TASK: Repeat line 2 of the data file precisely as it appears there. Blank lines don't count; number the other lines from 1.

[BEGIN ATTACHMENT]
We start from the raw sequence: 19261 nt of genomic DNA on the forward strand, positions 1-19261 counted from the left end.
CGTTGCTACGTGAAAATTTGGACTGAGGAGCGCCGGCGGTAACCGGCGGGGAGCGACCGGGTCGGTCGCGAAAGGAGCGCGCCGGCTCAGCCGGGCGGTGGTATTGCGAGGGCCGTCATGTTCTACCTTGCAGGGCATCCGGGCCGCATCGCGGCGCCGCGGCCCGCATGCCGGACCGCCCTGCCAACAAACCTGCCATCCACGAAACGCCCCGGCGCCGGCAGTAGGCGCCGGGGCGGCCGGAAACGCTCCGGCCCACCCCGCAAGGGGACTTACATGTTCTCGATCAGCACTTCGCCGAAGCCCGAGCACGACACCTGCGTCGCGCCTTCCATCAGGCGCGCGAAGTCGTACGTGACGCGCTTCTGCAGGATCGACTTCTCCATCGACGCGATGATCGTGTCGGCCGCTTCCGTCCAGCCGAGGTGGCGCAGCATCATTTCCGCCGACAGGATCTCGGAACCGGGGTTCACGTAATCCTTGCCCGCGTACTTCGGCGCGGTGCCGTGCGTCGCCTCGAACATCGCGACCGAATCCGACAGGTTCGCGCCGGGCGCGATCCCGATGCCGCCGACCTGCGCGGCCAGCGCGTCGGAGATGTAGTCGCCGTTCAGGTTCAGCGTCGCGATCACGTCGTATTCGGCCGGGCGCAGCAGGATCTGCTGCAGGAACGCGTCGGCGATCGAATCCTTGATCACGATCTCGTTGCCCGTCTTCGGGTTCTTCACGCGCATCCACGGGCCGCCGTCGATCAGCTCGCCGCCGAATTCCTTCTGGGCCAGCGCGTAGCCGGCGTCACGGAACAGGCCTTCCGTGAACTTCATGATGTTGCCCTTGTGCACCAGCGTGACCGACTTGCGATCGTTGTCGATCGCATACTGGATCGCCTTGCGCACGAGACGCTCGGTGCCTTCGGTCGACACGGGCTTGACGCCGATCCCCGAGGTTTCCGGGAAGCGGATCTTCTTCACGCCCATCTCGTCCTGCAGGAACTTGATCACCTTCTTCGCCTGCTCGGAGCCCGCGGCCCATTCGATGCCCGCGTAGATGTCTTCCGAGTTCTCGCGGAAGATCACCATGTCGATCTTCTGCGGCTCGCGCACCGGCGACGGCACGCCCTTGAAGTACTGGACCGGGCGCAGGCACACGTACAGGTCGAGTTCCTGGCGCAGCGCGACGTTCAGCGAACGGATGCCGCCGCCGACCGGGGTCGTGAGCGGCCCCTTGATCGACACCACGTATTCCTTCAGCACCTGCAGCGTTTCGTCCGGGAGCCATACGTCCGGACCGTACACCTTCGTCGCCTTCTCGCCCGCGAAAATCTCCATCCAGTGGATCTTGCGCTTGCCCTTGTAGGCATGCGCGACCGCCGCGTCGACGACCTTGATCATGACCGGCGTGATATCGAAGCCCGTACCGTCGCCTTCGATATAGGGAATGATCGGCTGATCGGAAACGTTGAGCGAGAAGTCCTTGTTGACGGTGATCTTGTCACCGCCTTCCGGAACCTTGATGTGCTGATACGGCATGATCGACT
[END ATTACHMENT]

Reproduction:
CGTTGCTACGTGAAAATTTGGACTGAGGAGCGCCGGCGGTAACCGGCGGGGAGCGACCGGGTCGGTCGCGAAAGGAGCGCGCCGGCTCAGCCGGGCGGTGGTATTGCGAGGGCCGTCATGTTCTACCTTGCAGGGCATCCGGGCCGCATCGCGGCGCCGCGGCCCGCATGCCGGACCGCCCTGCCAACAAACCTGCCATCCACGAAACGCCCCGGCGCCGGCAGTAGGCGCCGGGGCGGCCGGAAACGCTCCGGCCCACCCCGCAAGGGGACTTACATGTTCTCGATCAGCACTTCGCCGAAGCCCGAGCACGACACCTGCGTCGCGCCTTCCATCAGGCGCGCGAAGTCGTACGTGACGCGCTTCTGCAGGATCGACTTCTCCATCGACGCGATGATCGTGTCGGCCGCTTCCGTCCAGCCGAGGTGGCGCAGCATCATTTCCGCCGACAGGATCTCGGAACCGGGGTTCACGTAATCCTTGCCCGCGTACTTCGGCGCGGTGCCGTGCGTCGCCTCGAACATCGCGACCGAATCCGACAGGTTCGCGCCGGGCGCGATCCCGATGCCGCCGACCTGCGCGGCCAGCGCGTCGGAGATGTAGTCGCCGTTCAGGTTCAGCGTCGCGATCACGTCGTATTCGGCCGGGCGCAGCAGGATCTGCTGCAGGAACGCGTCGGCGATCGAATCCTTGATCACGATCTCGTTGCCCGTCTTCGGGTTCTTCACGCGCATCCACGGGCCGCCGTCGATCAGCTCGCCGCCGAATTCCTTCTGGGCCAGCGCGTAGCCGGCGTCACGGAACAGGCCTTCCGTGAACTTCATGATGTTGCCCTTGTGCACCAGCGTGACCGACTTGCGATCGTTGTCGATCGCATACTGGATCGCCTTGCGCACGAGACGCTCGGTGCCTTCGGTCGACACGGGCTTGACGCCGATCCCCGAGGTTTCCGGGAAGCGGATCTTCTTCACGCCCATCTCGTCCTGCAGGAACTTGATCACCTTCTTCGCCTGCTCGGAGCCCGCGGCCCATTCGATGCCCGCGTAGATGTCTTCCGAGTTCTCGCGGAAGATCACCATGTCGATCTTCTGCGGCTCGCGCACCGGCGACGGCACGCCCTTGAAGTACTGGACCGGGCGCAGGCACACGTACAGGTCGAGTTCCTGGCGCAGCGCGACGTTCAGCGAACGGATGCCGCCGCCGACCGGGGTCGTGAGCGGCCCCTTGATCGACACCACGTATTCCTTCAGCACCTGCAGCGTTTCGTCCGGGAGCCATACGTCCGGACCGTACACCTTCGTCGCCTTCTCGCCCGCGAAAATCTCCATCCAGTGGATCTTGCGCTTGCCCTTGTAGGCATGCGCGACCGCCGCGTCGACGACCTTGATCATGACCGGCGTGATATCGAAGCCCGTACCGTCGCCTTCGATATAGGGAATGATCGGCTGATCGGAAACGTTGAGCGAGAAGTCCTTGTTGACGGTGATCTTGTCACCGCCTTCCGGAACCTTGATGTGCTGATACGGCATGATCGACT